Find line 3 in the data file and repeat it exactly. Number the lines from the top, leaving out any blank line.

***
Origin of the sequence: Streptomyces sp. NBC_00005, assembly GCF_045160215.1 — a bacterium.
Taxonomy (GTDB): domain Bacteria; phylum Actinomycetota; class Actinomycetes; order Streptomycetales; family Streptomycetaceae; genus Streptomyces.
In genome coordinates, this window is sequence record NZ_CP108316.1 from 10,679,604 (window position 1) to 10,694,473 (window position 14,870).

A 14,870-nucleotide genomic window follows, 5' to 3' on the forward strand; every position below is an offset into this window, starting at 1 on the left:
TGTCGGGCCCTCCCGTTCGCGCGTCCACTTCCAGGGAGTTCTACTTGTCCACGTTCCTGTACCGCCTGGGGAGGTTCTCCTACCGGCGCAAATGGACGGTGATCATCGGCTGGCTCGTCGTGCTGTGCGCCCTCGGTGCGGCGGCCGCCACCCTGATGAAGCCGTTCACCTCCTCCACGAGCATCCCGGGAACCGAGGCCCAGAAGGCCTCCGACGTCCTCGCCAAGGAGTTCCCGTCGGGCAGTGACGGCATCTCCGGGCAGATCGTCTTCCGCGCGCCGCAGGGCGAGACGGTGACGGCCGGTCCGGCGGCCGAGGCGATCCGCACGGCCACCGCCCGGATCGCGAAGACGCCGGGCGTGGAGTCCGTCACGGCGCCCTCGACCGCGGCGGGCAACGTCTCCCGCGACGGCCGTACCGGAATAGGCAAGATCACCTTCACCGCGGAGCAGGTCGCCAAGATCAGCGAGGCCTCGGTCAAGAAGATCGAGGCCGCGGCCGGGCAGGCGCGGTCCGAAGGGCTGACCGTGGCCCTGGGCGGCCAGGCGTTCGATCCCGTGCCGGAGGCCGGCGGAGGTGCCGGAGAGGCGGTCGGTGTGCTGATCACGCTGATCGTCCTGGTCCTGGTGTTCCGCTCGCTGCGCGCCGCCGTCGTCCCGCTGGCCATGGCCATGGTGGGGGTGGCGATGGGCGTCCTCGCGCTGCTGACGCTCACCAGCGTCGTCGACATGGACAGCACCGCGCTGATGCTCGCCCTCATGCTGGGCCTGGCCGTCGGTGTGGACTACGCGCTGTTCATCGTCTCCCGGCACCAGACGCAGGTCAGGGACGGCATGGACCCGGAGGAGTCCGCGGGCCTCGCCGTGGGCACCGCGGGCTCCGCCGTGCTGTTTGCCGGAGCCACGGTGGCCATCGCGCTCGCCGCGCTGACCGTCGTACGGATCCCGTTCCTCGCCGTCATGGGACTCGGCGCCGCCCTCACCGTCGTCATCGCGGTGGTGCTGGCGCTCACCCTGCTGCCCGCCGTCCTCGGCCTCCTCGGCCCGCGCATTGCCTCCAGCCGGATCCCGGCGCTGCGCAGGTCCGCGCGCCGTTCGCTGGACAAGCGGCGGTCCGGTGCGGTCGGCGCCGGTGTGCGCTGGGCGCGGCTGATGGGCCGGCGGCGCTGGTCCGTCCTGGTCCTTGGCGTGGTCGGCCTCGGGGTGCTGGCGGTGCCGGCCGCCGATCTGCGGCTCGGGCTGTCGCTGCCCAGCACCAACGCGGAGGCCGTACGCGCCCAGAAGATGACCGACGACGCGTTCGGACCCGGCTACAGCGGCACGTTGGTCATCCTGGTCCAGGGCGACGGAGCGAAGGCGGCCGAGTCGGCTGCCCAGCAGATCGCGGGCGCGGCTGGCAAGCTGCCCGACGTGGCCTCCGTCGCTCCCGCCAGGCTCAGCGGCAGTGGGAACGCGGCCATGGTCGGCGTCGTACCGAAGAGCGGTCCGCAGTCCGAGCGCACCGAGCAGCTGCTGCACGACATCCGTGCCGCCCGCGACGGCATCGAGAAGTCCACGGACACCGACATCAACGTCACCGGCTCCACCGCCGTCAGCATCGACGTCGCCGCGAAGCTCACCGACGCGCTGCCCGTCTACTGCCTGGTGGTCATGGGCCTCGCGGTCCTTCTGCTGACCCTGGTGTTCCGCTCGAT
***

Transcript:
In genome coordinates, this window is sequence record NZ_CP108316.1 from 10,679,604 (window position 1) to 10,694,473 (window position 14,870).